Switch to English Language Passer en langue française Omschakelen naar Nederlandse Taal Wechseln Sie zu deutschen Sprache Passa alla lingua italiana
Members: 70,283   Posts: 1,535,047   Online: 1085
      
Page 2 of 2 FirstFirst 12
Results 11 to 16 of 16
  1. #11
    Richard Sintchak (rich815)'s Avatar
    Join Date
    Jan 2003
    Location
    San Francisco area
    Shooter
    Multi Format
    Posts
    2,907
    Images
    1
    Quote Originally Posted by Vivaldi View Post
    I had this identical problem with 120 roll film with a stainless steel tank and reel. I used 2 inversions every 30 seconds. When I switched to using a Jobo for film development, the problem completely resolved. For those who have had success with 120 roll film and stainless steel reels and tank, I am curious to know what inversion methods have worked for you?
    Slower inversions, load so that the reels do not slosh around inside the tank.
    -----------------------

    "Well, my photos are actually much better than they look..."

    Richard S.
    Albany, CA (San Francisco bay area)

    My Flickr River of photographs
    http://flickriver.com/photos/rich815...r-interesting/

    My Photography Website
    http://www.lightshadowandtone.com

  2. #12
    Shawn Dougherty's Avatar
    Join Date
    Jul 2004
    Location
    Pennsylvania
    Shooter
    Multi Format
    Posts
    4,133
    Images
    290
    Quote Originally Posted by Vivaldi View Post
    For those who have had success with 120 roll film and stainless steel reels and tank, I am curious to know what inversion methods have worked for you?
    I had problems with even development of 120 roll film with stainless tanks and reels UNTIL I started doing the following.

    I only load the tank to half capacity, both with film and developer. For example: If I am using a two reel tank I only load film in the bottom reel (I keep the 2nd reel on top and empty as a spacer) I use 500ml of developer (or whatever it takes to cover only the bottom reel). I agitate (for the first minute then once a minute there after) by tipping the tank 90degrees left, right, forward, backward and give a few taps at the end to dislodge air bubbles. This way, all of the developer leaves the film and is replaced in a new position. I rotate the tank a quarter turn each time I set it down.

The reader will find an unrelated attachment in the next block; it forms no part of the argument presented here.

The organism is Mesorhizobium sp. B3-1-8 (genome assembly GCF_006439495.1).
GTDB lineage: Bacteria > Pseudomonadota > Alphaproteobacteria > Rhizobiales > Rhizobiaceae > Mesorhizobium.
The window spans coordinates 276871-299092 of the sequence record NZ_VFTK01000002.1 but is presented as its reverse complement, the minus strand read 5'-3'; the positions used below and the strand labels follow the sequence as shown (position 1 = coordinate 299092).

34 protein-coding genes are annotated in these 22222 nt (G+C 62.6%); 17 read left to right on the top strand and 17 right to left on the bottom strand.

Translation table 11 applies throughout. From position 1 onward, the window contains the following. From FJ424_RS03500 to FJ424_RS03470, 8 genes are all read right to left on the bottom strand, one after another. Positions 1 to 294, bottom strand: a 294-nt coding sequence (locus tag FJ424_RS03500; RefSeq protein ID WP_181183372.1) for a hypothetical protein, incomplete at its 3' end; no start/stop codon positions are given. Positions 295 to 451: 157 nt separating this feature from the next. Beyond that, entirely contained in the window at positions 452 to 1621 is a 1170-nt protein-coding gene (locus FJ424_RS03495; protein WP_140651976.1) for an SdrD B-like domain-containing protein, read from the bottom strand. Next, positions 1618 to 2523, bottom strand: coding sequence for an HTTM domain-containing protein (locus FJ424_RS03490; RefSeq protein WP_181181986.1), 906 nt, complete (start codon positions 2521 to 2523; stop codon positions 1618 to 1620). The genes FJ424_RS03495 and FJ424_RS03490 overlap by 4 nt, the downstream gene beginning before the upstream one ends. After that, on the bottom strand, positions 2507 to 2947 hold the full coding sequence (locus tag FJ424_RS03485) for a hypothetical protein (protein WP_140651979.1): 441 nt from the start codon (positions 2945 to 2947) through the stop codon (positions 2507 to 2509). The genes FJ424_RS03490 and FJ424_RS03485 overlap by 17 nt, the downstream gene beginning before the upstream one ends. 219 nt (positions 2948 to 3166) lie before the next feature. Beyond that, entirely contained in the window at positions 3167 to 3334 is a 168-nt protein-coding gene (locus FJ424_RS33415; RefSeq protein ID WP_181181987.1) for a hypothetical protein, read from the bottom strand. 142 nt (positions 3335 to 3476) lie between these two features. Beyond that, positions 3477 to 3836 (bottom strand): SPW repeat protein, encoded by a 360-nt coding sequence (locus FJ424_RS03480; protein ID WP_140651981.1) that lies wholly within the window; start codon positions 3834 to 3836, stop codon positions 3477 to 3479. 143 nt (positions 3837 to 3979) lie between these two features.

I have never had uneven development of 120 film since I started doing this.

    Also, it is a good idea to clean your reels very carefully. Residual photo flow can inhibit development... (although I doubt to the degree we see in these examples).

  3. #13
    piu58's Avatar
    Join Date
    May 2006
    Location
    Leipzig, Germany
    Shooter
    Medium Format
    Posts
    587
    The cure against uneven devlopment is intensive agitation. The reason for the more darkened edges is that the bromide can easier go away from here. Intensive agitation leads to an exchange of developer everywhere.
    ---
    Uwe Pilz

  4. #14
    ic-racer's Avatar
    Join Date
    Feb 2007
    Location
    Midwest USA
    Shooter
    Multi Format
    Posts
    6,179
    That pattern is frequently caused by underdevelopment at the center of the negative from not using enough developer. Try 10 ml per 120 roll and see if it improves.
    People starting with film tend to skimp on developer and exposure; both are inexpensive
    Last edited by ic-racer; 07-25-2013 at 09:38 AM. Click to view previous post history.

  5. #15

    Join Date
    Jan 2008
    Shooter
    35mm
    Posts
    395
    agitation. kodak's 5 sec every 30 gives me skies much more even around the edges than ilford's 10 sec every 60

  6. #16

    Join Date
    Jul 2011
    Shooter
    Medium Format
    Posts
    25
    Quote Originally Posted by PhotoJim View Post
    Don't do that. Put the soft plastic cap on the lid after you've poured in the developer, rap the tank on the counter firmly to dislodge air bubbles, and then invert once a second until the first minute of development is done. Then let it rest until another minute is up and give it ten agitations in ten seconds (inversion again). Continue doing this once a minute until a minute remains, then begin to pour out the chemistry when about 10-15 seconds remain.
    Well, I've done some testing this weeked and it looks like PhotoJim you were right! I followed the Kodak method for intense agitation and now my negatives are evenly developed. I followed this guide:
    http://www.kodak.com/global/en/profe...4017/f4017.pdf
    The plastic reel spinner handle is in the rubbish bin just so I'm never tempted to use it again. Also ordered a seal kit for the film back anyway as I hear your should do it regulary and I'm not sure of the history of my film back's maintenance.

    I've only been into film photography for around a year or so now and I've only ever used Rodinal just because it seemed to damn easy and pretty economical when you're learning. For my testing this weekend though I've tried Ilford ID-11 for the first time and I'm much happier with the results from Tri-x 400. It seems to produce a smoother style of grain.

Page 2 of 2 FirstFirst 12


 

APUG PARTNERS EQUALLY FUNDING OUR COMMUNITY:



Contact Us  |  Support Us!  |  Advertise  |  Site Terms  |  Archive  —   Search  |  Mobile Device Access  |  RSS  |  Facebook  |  Linkedin